Steve Soutee was a high-flying, skirt chasing Missouri lawyer, who wound up in high-profile cases and spent an extended term in prison. He was an Ozarks legend for years, and Dale Wiley found that he would make a perfect fictional character.
Marionville, Mo. (PRWEB) October 20, 2017
Steve Soutee was a high-flying, skirt chasing Missouri lawyer, who wound up in high-profile cases and spent an extended term in prison. He was an Ozarks legend for years, and Dale Wiley found that he would make a perfect fictional character. Now that decision: to make a real person into fiction is the subject of a new podcast entitled Soutee and debuting on Friday, October 20, 2017.
For those unfamiliar with podcasts, the new technology allows you to play a radio-like broadcast for free on your phone or computer. In recent years, podcasts have become very popular ways for information to be transmitted, because any smart phone will allow you to stream multiple programs for free, and once you have clicked subscribe, all future content is automatically delivered to the device. More information can be found on podcasts on http://www.soutee.net.
Anyone wishing to broadcast the podcast on radio should contact Wiley about adding their signal to an increasingly large project.
The Soutee podcast came from an idea when Wiley started writing about lawyer Steve Soutee as a fictional character. “I knew Steve pretty much all my life, and the more I thought about just how interesting an individual he was, the more it seemed appropriate to write about a fictionalized Soutee, because the real one was already larger than life.”
Soutee was a trial lawyer, a horse racer, a notorious party host and traveler, but Wiley also indicates that he had many other focuses that added to his mystique. “If you didn’t know Steve well, you would have missed his incredible skills as a gardener and a cook, his devotion to his parents and his voracious appetite as a reader.”
Of course, Soutee also had a less admirable side, pleading guilty to stealing by deceit in cases in 1997 that led him to serve almost five years in prison. Those issues are also discussed in the podcast, along with the constant rumors that Soutee was involved in the 1981 death of his second wife Susan.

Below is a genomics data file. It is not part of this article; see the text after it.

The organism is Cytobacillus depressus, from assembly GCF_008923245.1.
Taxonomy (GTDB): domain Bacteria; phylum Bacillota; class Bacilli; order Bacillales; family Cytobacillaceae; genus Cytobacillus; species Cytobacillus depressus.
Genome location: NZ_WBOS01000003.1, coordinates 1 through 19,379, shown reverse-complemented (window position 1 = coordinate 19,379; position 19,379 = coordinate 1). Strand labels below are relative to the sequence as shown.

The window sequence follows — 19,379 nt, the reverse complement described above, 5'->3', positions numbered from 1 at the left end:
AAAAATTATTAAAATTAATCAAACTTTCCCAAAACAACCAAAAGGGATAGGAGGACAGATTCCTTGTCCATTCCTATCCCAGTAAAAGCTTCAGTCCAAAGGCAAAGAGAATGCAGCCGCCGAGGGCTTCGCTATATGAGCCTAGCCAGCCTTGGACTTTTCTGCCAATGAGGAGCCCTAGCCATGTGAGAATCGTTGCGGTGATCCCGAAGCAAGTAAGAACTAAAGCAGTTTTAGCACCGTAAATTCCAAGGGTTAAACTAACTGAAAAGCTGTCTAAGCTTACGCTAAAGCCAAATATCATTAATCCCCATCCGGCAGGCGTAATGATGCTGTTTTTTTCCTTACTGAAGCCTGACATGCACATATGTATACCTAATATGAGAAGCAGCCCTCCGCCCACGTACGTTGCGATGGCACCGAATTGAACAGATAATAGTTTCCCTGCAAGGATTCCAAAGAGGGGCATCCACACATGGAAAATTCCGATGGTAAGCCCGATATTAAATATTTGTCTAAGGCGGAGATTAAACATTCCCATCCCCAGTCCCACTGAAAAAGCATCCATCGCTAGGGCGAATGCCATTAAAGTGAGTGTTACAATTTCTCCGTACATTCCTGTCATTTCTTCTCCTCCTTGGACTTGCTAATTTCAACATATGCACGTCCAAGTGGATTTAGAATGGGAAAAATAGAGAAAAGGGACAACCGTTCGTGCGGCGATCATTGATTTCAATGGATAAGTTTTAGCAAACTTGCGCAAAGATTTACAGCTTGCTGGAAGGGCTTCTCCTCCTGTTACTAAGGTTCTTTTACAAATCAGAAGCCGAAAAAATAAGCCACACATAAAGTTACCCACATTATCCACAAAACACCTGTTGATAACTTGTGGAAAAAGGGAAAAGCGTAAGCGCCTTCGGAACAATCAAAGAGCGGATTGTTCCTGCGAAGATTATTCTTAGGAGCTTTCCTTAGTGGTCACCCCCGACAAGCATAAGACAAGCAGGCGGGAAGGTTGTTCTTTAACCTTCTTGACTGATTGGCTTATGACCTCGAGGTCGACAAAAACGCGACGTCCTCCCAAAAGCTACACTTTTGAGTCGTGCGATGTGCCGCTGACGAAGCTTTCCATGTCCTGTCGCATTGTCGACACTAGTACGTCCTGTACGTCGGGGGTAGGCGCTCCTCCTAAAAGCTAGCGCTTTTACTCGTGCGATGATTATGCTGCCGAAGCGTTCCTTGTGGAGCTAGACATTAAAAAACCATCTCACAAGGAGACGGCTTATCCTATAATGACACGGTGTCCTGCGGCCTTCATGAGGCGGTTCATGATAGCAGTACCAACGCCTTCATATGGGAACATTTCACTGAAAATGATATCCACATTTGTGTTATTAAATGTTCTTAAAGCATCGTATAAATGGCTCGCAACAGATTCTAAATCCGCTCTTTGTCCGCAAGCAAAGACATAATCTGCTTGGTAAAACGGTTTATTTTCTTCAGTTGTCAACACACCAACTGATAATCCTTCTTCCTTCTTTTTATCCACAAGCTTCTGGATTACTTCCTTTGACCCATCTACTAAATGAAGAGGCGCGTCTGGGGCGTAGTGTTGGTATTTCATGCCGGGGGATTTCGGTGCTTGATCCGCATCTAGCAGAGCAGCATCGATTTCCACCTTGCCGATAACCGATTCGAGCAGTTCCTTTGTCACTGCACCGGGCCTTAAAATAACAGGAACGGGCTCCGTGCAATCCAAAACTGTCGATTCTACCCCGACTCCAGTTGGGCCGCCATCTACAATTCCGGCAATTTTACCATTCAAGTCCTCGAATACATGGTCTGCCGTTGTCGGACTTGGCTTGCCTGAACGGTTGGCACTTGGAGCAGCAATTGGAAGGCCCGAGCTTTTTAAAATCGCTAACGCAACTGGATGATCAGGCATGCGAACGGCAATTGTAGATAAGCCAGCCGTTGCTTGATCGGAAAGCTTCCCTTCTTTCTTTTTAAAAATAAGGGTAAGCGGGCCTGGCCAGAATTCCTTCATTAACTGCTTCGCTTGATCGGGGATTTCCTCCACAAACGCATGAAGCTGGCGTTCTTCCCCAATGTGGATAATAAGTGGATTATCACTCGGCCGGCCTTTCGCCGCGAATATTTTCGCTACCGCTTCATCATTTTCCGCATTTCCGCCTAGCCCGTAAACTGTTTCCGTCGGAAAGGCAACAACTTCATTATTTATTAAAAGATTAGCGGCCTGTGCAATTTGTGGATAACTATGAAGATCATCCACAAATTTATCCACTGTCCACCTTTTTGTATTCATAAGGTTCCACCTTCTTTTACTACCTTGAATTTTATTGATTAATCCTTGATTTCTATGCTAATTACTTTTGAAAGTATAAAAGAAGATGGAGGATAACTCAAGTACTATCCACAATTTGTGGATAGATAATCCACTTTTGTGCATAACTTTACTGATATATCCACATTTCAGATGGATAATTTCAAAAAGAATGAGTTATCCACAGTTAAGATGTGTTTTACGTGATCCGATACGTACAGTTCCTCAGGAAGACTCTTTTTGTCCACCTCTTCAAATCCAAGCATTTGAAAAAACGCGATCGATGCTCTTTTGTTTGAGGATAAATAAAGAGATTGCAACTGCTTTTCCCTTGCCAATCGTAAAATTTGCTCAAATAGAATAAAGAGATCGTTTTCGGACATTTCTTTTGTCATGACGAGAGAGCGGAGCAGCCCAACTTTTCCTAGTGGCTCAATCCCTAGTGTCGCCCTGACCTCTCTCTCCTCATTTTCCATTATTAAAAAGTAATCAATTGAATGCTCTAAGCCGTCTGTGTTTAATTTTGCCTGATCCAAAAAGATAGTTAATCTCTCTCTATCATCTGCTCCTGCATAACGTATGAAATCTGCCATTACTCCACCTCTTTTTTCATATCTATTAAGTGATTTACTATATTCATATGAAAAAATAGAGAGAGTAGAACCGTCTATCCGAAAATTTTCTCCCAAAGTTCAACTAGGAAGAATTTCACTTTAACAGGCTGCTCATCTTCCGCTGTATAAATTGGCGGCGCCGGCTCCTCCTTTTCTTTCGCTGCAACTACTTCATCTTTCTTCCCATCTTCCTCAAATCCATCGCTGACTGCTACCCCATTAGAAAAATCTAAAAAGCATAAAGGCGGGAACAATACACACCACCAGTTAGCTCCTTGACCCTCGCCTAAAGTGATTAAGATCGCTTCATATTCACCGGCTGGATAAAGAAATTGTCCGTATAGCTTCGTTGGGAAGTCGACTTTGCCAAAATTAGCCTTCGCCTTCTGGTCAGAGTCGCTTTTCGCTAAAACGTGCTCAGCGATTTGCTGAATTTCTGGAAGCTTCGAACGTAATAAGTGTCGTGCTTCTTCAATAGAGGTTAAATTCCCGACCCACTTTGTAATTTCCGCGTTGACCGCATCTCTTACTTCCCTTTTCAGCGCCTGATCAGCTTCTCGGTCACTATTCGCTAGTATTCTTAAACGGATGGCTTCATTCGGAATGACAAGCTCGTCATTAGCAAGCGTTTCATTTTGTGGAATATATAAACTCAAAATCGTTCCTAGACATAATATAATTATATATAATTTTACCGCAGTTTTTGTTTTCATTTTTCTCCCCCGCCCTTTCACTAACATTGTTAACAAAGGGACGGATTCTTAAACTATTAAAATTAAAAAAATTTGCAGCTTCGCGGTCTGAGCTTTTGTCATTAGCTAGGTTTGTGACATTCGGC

“When you realized all of the elements of Soutee, you come to the conclusion that he was as near a walking fiction as you would ever meet,” said Wiley. “From the big words he used and how carefully he chose them to the many stories he left behind. I want to document all of that. I don’t just want to talk about the fun things.”
Wiley invites people to add their story to his growing information. “You are welcome to write me about your memories of Soutee, good, bad or both. Let me know if I can use your name, and be aware that I may call you to read it on the air, if you’d like.” Wiley can be reached at dalewileyauthor(at)gmail(dot)com, or, as he prefers in this case, by sending an email to Dale Wiley at PO Box 390, Crane, MO 65633. “I would love to get cards and letters on this. Part of the story I want to explore is that essentially the world left Steve behind when he went to prison. The days of longhand and lore were gone when he returned to regular life in 2002. I think an old-fashioned concept of cards in the mailbox is perfect for this project.
Wiley doesn’t know the exact length of the series, but a weekly episode will be released on Fridays for the next several months. “The interviews alone are voluminous.” It is amazing all of the material that can be created on one person.
Wiley adds that his first two stories about a quasi fictional Steve Soutee are available on Amazon and other online booksellers such as Barnes and Noble and AplpMae for free as an ebook. More information on that as well can be found at http://www.soutee.net or by simply searching for the author’s name and Soutee. A trailer about the podcast and Soutee is already available on the site.
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